Some Things About the Peugeot 308 SW

A new vehicle with some interesting characteristics

By Gary S. Vasilash

Peugeot has rolled out with a new vehicle, the 308 SW with, given the profile of the vehicle, the “SW” standing for “station wagon,” although that is probably not the case given that station wagons aren’t called “station wagons” in France or other parts of Europe where the 308 SW will be sold.

All that said, it looks like a station wagon.

New Peugeot 308 SW. (Image: Peugeot)

There are several interesting things about this vehicle that Peugeot thinks is important to know.

For example, there are several places to put things on the interior of the vehicle, places that are “entirely dedicated to well-being and practicality.” That’s one way of describing those places that often end up being sticky on the bottom surface and full of random debris.

The vehicle can be purchased entirely on line (depending on the country, of course: something that wouldn’t happen in the U.S. unless a dealer is involved, the vehicle is a Tesla or it is a used car).

The 308 SW can be equipped with an array of powertrains, ranging from gasoline engines to hybrids to, yes, even diesels.

The steering wheel is, for some reason, compact. Outside of a school bus or a Class 8 truck, are there really oversized steering wheels in vehicles?

And then there’s this: the 308 SW offers a cargo volume that can accommodate “608 litres of water and up to 1634 litres of water with the seat fully folded.”

To be sure, there are many ways of measuring cargo space, from luggage to Amazon Prime boxes to jellybeans (sweepstakes use, only).

But water?

On Peugeot’s New Logo

The first change for the French automaker since 2010

2021 is the year that automakers are changing logos, ostensibly to make them seem more relevant in a world of advancing technologies.

First there was Kia. It had its name spelled out with a font with awkwardly sized letter stems housed in an oval. It truly appeared as though it was something that would be affixed to a product in the Dollar Store rather than on some of the best-designed vehicles on the market. The new one is a digitally driven design with the sort of typographic flow that one would associate with advanced technology.

General Motors was not to be outdone (although arguably it was by Kia’s design), revealing a new badge that went from uppercase letters with a horizontal bar beneath them reversed out of a square blue background to two lowercase letters with the horizontal bar underlining over the “m” in a rounded square box (squircle?). While the previous badge was simply a statement of acryomic identity, the new version is meant to signify the electric future, as the shape of the “m” combined with the bar beneath it resembles an electric plug.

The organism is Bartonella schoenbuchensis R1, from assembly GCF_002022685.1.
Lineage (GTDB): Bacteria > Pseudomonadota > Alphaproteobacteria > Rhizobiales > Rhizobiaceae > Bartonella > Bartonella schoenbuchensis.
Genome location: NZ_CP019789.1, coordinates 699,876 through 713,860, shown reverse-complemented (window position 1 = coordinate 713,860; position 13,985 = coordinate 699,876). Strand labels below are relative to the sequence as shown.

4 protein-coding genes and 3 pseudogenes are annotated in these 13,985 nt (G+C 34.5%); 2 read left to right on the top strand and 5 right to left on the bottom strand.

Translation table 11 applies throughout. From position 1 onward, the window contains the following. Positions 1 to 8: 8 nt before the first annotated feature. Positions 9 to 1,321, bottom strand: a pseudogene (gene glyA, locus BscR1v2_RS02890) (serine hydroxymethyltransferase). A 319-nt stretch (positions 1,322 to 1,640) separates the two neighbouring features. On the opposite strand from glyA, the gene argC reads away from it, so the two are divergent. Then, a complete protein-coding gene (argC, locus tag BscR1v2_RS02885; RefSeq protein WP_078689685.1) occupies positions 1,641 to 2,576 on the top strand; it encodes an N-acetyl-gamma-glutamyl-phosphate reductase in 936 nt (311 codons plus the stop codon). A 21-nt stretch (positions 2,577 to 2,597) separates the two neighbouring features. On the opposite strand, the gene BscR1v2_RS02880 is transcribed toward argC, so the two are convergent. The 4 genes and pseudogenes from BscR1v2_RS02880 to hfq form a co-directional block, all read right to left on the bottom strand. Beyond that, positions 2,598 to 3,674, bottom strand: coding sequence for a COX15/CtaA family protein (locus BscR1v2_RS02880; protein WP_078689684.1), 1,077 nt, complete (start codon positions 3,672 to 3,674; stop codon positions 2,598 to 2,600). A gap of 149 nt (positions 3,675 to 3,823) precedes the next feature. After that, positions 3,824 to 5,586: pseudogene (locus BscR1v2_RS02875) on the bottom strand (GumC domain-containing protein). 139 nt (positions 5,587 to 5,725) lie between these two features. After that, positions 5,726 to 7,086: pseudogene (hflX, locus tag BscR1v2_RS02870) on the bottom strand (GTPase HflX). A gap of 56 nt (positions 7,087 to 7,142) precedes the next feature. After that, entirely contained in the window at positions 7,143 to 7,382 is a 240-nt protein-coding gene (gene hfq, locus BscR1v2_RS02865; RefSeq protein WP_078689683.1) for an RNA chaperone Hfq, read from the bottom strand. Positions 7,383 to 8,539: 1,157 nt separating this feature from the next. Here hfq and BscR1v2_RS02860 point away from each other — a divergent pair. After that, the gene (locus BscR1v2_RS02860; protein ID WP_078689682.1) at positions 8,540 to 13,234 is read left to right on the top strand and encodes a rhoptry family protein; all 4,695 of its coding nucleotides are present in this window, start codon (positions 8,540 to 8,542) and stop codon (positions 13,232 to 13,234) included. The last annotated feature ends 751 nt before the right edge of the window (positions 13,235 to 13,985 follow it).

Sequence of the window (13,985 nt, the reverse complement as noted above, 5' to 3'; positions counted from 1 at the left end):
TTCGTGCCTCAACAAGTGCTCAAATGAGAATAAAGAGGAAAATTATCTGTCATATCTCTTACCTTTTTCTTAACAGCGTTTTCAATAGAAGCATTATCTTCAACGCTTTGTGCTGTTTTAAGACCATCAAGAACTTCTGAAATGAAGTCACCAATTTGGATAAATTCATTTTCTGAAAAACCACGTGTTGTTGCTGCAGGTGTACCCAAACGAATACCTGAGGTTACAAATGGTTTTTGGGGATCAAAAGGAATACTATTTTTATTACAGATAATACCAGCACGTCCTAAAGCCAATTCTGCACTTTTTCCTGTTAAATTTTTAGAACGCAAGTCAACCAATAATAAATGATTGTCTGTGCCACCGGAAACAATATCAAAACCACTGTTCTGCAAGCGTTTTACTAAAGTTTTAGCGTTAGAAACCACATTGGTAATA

(Image: Peugeot)

Now Peugeot has made a change its logo. It is worth noting that Peugeot, which is 210 years old, first used a lion as part of its logo since 1847, so there is something to be said for consistency. (The original logo was used on steel products the company produced; it didn’t appear on a car until 1948, on a Peugeot 203.)

The new logo, designed by Peugeot Design Lab, a wholly owned operation within what is now part of Stellantis that designs everything from pepper mills to scooters, features a lion’s head within a badge form, with the name “Peugeot” in all caps, slightly curved to echo the curve at the top of the shield.

According to Matthias Hossann, Peugeot Design Director, “With over two centuries of history, Peugeot is a pioneer of mobility and a legendary brand for automobiles and bicycles. This emblem and this new brand identity are a link between our history and our vision for the future. This logo has been conceived, designed and developed in-house with the same stringent requirements that we apply to every detail of our vehicles: the quality of materials, the quality of execution and the quality of the finish.”

Although Peugeot is in the process, like seemingly all automakers, electrifying everything, notably this new logo doesn’t stress that change through some sort of potentially hokey maneuver like making the lion’s mane consist of lightning bolts.

More relevant to the purpose of a logo—to be widely seen and identified with a brand—is that the design team specifically worked on developing the marque such that it is optimized for digital use.

After all, where do you see more logos than in digital spaces nowadays?

Cars as Sanctuary

Getting away from it all without going anywhere

There’s a Lincoln TV commercial showing a woman who goes into her house and sees the ruckus that’s occurring in there among members of, presumably, her family, so she slips back out the door and into the calm cabin of her Lincoln SUV.

Turns out that that sort of thing is real. So indicates research done by Peugeot UK (yes, I know I’m mixing brands here).

Peugeot UK finds that some people are using their vehicles as spaces for relaxation. (Image: Peugeot)

The company found that 41% of those surveyed said that because of the pandemic-driven lockdown they’ve been using their vehicles for other activities.

  • 58% said it is a place of calm
  • 47% watched TV
  • 43% read books

Although lockdowns and stay-at-home orders will, one hopes, go away in the U.K. (as well as everywhere else) in the not-too-distant future, this use of vehicles for things other than transport may continue.

If they had a zero-emission vehicle (not coincidentally Peugeot has vehicles like the e-2008 electric vehicle), 37% would continue to use their vehicle as an alternative space.

Why? Because the electric motor would allow interior climate control without any exhaust.